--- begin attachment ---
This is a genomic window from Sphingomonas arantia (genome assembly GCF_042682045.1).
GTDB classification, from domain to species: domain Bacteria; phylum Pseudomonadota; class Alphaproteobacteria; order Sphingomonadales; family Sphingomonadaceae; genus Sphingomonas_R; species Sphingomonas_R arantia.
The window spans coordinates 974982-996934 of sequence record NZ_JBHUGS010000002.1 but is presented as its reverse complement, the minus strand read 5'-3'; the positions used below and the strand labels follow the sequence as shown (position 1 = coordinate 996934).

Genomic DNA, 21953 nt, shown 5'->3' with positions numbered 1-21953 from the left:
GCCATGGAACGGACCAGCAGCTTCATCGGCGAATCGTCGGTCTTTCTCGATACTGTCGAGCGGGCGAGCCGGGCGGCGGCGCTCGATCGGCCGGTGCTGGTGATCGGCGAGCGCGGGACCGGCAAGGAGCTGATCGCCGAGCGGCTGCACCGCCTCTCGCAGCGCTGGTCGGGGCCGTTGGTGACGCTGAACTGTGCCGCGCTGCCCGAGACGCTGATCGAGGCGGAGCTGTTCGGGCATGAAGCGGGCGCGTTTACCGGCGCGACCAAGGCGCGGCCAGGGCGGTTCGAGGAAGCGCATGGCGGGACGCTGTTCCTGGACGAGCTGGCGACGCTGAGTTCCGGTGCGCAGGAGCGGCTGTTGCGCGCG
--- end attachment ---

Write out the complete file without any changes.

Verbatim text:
This is a genomic window from Sphingomonas arantia (genome assembly GCF_042682045.1).
GTDB classification, from domain to species: domain Bacteria; phylum Pseudomonadota; class Alphaproteobacteria; order Sphingomonadales; family Sphingomonadaceae; genus Sphingomonas_R; species Sphingomonas_R arantia.
The window spans coordinates 974982-996934 of sequence record NZ_JBHUGS010000002.1 but is presented as its reverse complement, the minus strand read 5'-3'; the positions used below and the strand labels follow the sequence as shown (position 1 = coordinate 996934).

Genomic DNA, 21953 nt, shown 5'->3' with positions numbered 1-21953 from the left:
GCCATGGAACGGACCAGCAGCTTCATCGGCGAATCGTCGGTCTTTCTCGATACTGTCGAGCGGGCGAGCCGGGCGGCGGCGCTCGATCGGCCGGTGCTGGTGATCGGCGAGCGCGGGACCGGCAAGGAGCTGATCGCCGAGCGGCTGCACCGCCTCTCGCAGCGCTGGTCGGGGCCGTTGGTGACGCTGAACTGTGCCGCGCTGCCCGAGACGCTGATCGAGGCGGAGCTGTTCGGGCATGAAGCGGGCGCGTTTACCGGCGCGACCAAGGCGCGGCCAGGGCGGTTCGAGGAAGCGCATGGCGGGACGCTGTTCCTGGACGAGCTGGCGACGCTGAGTTCCGGTGCGCAGGAGCGGCTGTTGCGCGCG